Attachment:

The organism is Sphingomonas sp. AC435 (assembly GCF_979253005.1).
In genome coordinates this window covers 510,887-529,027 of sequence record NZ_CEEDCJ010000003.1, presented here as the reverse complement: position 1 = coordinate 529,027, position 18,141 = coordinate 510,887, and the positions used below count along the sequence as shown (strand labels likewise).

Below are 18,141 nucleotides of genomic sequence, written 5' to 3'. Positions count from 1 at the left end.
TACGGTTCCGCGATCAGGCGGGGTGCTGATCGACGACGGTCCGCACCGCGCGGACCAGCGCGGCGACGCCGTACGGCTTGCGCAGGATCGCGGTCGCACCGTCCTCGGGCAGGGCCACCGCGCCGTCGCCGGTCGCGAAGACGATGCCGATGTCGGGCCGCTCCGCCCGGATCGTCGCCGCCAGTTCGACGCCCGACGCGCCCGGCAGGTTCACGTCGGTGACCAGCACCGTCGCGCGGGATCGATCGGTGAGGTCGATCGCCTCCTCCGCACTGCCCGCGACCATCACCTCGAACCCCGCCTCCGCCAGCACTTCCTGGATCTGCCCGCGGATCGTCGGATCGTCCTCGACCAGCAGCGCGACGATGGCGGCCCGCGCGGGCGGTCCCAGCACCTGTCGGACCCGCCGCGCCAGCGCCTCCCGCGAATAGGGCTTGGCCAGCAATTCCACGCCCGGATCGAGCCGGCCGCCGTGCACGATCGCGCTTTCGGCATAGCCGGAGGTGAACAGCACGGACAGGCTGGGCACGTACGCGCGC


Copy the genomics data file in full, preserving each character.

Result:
The organism is Sphingomonas sp. AC435 (assembly GCF_979253005.1).
In genome coordinates this window covers 510,887-529,027 of sequence record NZ_CEEDCJ010000003.1, presented here as the reverse complement: position 1 = coordinate 529,027, position 18,141 = coordinate 510,887, and the positions used below count along the sequence as shown (strand labels likewise).

Below are 18,141 nucleotides of genomic sequence, written 5' to 3'. Positions count from 1 at the left end.
TACGGTTCCGCGATCAGGCGGGGTGCTGATCGACGACGGTCCGCACCGCGCGGACCAGCGCGGCGACGCCGTACGGCTTGCGCAGGATCGCGGTCGCACCGTCCTCGGGCAGGGCCACCGCGCCGTCGCCGGTCGCGAAGACGATGCCGATGTCGGGCCGCTCCGCCCGGATCGTCGCCGCCAGTTCGACGCCCGACGCGCCCGGCAGGTTCACGTCGGTGACCAGCACCGTCGCGCGGGATCGATCGGTGAGGTCGATCGCCTCCTCCGCACTGCCCGCGACCATCACCTCGAACCCCGCCTCCGCCAGCACTTCCTGGATCTGCCCGCGGATCGTCGGATCGTCCTCGACCAGCAGCGCGACGATGGCGGCCCGCGCGGGCGGTCCCAGCACCTGTCGGACCCGCCGCGCCAGCGCCTCCCGCGAATAGGGCTTGGCCAGCAATTCCACGCCCGGATCGAGCCGGCCGCCGTGCACGATCGCGCTTTCGGCATAGCCGGAGGTGAACAGCACGGACAGGCTGGGCACGTACGCGCGC